Iran is denying claims from the Saudi Arabian crown prince that Iran committed a “direct military aggression” against Riyadh when Yemeni rebels launched a missile at a Saudi airport.
Iranian Foreign Minister Mohammad Javad Zarif, while speaking Tuesday with British Foreign Minister Boris Johnson, called the allegations by Saudi Arabia contrary to reality and dangerous.
Earlier, Saudi Arabia’s Crown Prince Mohammed bin Salman, also speaking with Johnson, accused its archrival of potentially committing an "act of war" after the Saudis intercepted the missile fired Saturday at King Khalid International Airport.
Saudi Arabia accuses Iran of supplying the Houthi rebels with the missiles used to attack the airport. Iran denies arming the rebels and claims it had nothing to do with the attack.
United States Ambassador to the United Nations Nikki Haley accused Iran of violating two separate U.N. resolutions for allegedly providing missiles to the Houthi rebels and said the United States would not "turn a blind eye to these serious violations of international law."
“Saudi Arabia’s announcement confirms once again the Iranian regime’s complete disregard for its international obligations,” she said.
The Saudi-led coalition battling the Houthis says it has the "right to respond to blatant military aggression" by Iran.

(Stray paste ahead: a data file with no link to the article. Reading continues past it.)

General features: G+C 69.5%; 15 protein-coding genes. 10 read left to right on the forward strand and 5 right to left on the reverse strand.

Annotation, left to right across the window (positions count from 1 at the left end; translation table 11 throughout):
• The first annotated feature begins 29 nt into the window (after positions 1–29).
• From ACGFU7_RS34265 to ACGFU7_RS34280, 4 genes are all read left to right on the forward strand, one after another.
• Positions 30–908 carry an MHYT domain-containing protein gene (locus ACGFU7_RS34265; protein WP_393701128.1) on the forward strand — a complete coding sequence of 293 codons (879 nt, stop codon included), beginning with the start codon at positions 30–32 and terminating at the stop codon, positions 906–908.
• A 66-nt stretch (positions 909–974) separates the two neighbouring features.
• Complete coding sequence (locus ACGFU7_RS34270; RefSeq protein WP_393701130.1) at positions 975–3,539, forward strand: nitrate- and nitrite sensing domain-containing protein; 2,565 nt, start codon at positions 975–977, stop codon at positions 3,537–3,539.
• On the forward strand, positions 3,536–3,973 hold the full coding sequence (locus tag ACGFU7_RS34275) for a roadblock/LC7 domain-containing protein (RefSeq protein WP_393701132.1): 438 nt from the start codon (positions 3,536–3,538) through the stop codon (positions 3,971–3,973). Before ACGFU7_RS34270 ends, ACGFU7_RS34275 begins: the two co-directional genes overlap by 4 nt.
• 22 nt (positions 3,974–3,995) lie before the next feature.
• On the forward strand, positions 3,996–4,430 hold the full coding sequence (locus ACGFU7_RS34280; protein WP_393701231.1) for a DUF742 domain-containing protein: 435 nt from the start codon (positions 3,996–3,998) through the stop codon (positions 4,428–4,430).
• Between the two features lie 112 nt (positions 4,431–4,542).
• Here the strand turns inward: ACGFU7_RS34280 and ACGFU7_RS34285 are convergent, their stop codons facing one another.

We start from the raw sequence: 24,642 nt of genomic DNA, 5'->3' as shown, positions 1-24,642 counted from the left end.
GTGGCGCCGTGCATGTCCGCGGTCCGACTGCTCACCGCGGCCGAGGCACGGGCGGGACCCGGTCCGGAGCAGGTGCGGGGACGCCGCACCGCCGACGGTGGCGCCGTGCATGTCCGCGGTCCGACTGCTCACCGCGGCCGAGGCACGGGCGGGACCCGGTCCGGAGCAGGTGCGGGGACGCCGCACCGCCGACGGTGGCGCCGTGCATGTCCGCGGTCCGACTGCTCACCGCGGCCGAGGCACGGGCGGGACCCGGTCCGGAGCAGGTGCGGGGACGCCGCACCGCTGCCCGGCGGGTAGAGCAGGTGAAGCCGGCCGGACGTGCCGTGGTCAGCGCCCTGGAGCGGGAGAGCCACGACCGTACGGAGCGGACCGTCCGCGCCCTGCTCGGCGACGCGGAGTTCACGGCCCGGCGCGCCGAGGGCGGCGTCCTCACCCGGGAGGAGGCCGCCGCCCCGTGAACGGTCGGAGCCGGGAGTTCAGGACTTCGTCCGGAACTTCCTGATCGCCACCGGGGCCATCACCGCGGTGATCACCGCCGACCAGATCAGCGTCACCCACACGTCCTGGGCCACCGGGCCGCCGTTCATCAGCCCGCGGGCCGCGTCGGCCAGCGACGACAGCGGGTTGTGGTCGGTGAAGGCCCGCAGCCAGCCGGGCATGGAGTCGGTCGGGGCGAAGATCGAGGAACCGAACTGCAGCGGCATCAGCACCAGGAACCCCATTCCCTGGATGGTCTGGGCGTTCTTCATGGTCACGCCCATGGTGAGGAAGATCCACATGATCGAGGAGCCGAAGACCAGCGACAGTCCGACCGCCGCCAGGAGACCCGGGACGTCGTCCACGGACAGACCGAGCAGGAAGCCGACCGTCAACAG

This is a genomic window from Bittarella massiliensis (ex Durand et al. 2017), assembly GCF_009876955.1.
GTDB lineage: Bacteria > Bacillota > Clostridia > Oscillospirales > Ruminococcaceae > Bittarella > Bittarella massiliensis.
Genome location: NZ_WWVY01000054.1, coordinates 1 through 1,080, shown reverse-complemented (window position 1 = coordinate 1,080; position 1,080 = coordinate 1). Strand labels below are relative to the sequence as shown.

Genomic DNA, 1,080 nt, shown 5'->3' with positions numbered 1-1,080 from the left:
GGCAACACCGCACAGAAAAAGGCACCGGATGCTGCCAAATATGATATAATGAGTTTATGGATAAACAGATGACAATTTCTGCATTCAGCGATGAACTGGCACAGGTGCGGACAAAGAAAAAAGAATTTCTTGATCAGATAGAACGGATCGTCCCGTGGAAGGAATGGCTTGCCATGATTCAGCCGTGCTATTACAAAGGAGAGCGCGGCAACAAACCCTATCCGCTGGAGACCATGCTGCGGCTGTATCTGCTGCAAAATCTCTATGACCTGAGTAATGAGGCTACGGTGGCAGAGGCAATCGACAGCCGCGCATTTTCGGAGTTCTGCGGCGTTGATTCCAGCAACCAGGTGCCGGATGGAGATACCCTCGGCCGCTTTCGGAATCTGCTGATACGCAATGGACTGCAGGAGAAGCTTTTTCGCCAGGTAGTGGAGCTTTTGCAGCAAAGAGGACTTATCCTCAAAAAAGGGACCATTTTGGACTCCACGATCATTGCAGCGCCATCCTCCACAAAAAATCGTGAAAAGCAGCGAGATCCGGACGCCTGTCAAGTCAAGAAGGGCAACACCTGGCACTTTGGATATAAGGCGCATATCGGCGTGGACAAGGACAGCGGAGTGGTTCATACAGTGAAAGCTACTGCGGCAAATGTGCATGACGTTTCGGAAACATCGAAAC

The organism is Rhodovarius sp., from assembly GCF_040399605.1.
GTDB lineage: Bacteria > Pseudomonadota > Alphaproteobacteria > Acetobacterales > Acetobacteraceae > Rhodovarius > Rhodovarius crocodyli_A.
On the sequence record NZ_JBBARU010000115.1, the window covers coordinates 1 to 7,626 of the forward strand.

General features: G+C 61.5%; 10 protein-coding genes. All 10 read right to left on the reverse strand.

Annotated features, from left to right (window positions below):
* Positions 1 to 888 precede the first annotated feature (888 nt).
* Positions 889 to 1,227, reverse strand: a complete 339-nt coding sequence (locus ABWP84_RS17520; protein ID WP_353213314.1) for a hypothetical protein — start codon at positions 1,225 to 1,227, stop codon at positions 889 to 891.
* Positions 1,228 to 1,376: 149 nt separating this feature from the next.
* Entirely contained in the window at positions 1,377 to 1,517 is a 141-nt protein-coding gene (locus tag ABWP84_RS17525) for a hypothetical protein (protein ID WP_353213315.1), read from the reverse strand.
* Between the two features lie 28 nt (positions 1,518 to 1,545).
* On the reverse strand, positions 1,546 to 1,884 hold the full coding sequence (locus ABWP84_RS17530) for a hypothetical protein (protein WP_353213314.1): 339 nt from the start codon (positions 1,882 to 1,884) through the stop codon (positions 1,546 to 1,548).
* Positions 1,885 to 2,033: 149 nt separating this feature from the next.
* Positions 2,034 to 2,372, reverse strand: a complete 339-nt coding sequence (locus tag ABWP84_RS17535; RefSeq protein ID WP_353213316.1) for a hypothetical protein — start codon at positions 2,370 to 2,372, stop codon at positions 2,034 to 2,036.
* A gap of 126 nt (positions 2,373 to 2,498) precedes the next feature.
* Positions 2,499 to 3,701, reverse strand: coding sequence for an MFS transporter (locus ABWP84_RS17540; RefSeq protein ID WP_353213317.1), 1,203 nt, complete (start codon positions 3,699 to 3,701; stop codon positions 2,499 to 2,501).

"Iranian interventions in the region are detrimental to the security of neighboring countries and affect international peace and security," Saudi Foreign Minister Adel al-Jubeir said on Twitter.
In response to the missile attack, Saudi Arabia said Monday it would temporarily shut down Yemeni land and sea facilities, and airports, intensifying its blockade of Yemen.
A coalition statement says "vulnerabilities in the current inspection procedures" allow ballistic missiles and other military equipment to reach the Houthis.
Although officials say the closures are temporary, they did not say how long they would last.
The United Nations says it is concerned about how to get desperately-needed food and medicine to suffering Yemenis. Two scheduled humanitarian aid flights to Yemen were grounded Monday.
The International Committee of the Red Cross (ICRC) blasted the decision to block Yemeni borders and said it could impact the delivery of critical medical supplies to 27 million Yemenis.
“Insulin cannot wait at a shuttered border since it must be kept refrigerated. Without a quick solution to the closure, the humanitarian consequences will be dire,” ICRC’s regional director for the Middle East, Robert Mardini, said in a statement.
The Houthi rebels seized the Yemeni capital of Sana'a in 2014, forcing the internationally-recognized president, Abdu Rabu Mansour Hadi, to flee to Riyadh. He later returned to set up his government in the southern Yemeni port city of Aden.
Saudi-led airstrikes aimed at driving out the Houthis have obliterated entire neighborhoods and killed more than 8,000 civilians.
Extremist groups, including al-Qaida in the Arabian Peninsula, have taken advantage of the political vacuum in Yemen to set up militant camps.
Yemen is one of the world's most impoverished countries and there appears to be little hope for its distressed civilians.
U.N. officials estimate 80 percent of Yemenis lack food, fresh water and medicine on top of a cholera epidemic.